Plot Point #2 when Glory tells Evan of what the Remnant is really involved in.

Plot Point #3 Jesse is alive.”

Those points hit me like an anvil. Until then, I had not consciously considered the major turning points in the novel. I had written a rough draft that had all kinds of mystery, action, and suspense, but I had not thought deeply about the key events that drive the story and turn it in new directions. Once I saw what the major plot points were, I could pace the story to build up to them. I could ensure that they were major scenes, full of action and emotional consequence. I could plan how to send the narrative shooting in a clear direction afterward.

It was invaluable. And from then on, when my agent and editor asked for a synopsis or proposal, I knew how to write one. It’s still painful, but I’m glad I can do it.

Writing a synopsis can help you revise your novel: Part I

A new writer recently asked me if there’s any painless way to write the synopsis of a novel. Like many writers, he thinks it’s agony. How do you condense 80,000 words into one page? How can anyone? But if you’re going to send your work out into the world, it’s a skill you need.

On this topic, Jane Friedman offers solid advice:

[W]e need a clear idea of the core conflict for the protagonist, what’s driving that conflict, and how the protagonist succeeds or fails in dealing with that conflict.

Finally, we need to understand how that conflict is resolved and how the protagonist’s situation, both internally and externally, has changed.

I know this is good advice, because my first attempt at a synopsis lacked all these elements, and made the error Friedman warns against:

Don’t make the mistake of thinking the synopsis just details the plot. That will end up reading like a very mechanical account of your story, and won’t offer any depth or texture; it will read like a story without any emotion.

Want proof? Here’s the first paragraph of a terrible synopsis I wrote for China Lake, back before I was ever published.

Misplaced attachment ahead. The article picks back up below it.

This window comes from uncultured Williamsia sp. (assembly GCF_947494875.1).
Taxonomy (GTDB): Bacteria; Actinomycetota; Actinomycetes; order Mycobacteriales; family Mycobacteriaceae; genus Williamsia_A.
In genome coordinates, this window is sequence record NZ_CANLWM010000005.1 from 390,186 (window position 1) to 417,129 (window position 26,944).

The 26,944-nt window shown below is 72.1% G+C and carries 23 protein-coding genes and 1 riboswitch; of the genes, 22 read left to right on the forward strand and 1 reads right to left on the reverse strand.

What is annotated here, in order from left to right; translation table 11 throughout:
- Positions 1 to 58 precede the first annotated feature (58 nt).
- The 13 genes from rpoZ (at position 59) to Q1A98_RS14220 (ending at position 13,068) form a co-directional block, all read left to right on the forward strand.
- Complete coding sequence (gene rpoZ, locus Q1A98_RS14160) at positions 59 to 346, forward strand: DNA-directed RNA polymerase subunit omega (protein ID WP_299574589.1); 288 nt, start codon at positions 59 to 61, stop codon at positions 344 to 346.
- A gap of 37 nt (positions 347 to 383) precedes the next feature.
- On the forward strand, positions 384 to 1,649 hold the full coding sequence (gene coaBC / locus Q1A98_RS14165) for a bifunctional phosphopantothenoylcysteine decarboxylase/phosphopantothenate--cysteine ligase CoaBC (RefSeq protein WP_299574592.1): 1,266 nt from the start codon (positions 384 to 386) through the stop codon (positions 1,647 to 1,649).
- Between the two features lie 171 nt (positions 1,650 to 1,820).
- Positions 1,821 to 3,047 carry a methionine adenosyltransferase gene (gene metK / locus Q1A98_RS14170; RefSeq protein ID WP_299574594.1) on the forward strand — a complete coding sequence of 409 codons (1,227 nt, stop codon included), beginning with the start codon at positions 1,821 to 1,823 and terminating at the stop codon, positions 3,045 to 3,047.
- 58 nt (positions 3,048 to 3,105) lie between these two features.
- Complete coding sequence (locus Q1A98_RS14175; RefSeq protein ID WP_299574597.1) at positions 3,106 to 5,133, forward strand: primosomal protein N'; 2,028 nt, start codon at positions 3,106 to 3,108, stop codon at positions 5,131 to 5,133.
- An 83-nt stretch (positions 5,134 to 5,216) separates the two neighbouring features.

A farewell turns into a violent game of keepaway for Evan Delaney and her young nephew, when the boy’s runaway mother reappears as the member of an apocalyptic religious sect. Evan, a freelance legal writer and novelist in Santa Barbara, California, has been caring for her brother’s son, six-year-old Luke. Her brother Brian, a naval aviator, has been at sea. His wife, Tabitha, abandoned the family three days before he shipped out. With Brian newly reassigned to duty at the Naval Air Weapons Station in China Lake, California, Evan is facing a sad week: not only giving up a child who has become like her own son, but attending the funeral of a friend who has died of AIDS. Already down, Evan is alarmed to find mourners confronted with shouts and pickets as they exit the funeral. The Remnant, a notorious religious sect, is protesting that AIDS is God’s retribution on sinners, a sign of plagues yet to descend on the earth. And more shocking than the group’s hateful behavior is that their venomous literature has been written and illustrated by the newly converted Tabitha.

It’s an overstuffed bowl of names, places, backstory, and set-up, doused in purple prose. And it went on for five more pages. I read it to my writers’ group. Some stared. Some drooled. One member threatened to stab me with a pencil unless I shut up.

So I knew I needed help. I got it from my sister-in-law, who had just attended a seminar on writing screenplays. She told me: “Too much detail, not enough images. A lot of information on what they are doing, probably too little on what they are feeling.”

It took me weeks to revise the synopsis so that it was no longer a soggy mass of details. But as I worked on it, I came to understand how to revise the novel itself.

I’ll talk about that next time.

Upcoming event: Westbank Library Talk, October 21st


Next month I’ll be visiting Austin’s Westbank Library to discuss writing Phantom Instinct and talk with — well, with as many of you who turn up as possible.


Westbank Library Mysteries and More Book Club
Talk and Q&A
Wednesday, October 21st at 1:00 pm
Westbank Library
1309 Westbank Drive
Austin, Texas

Come on down if you’re in the neighborhood.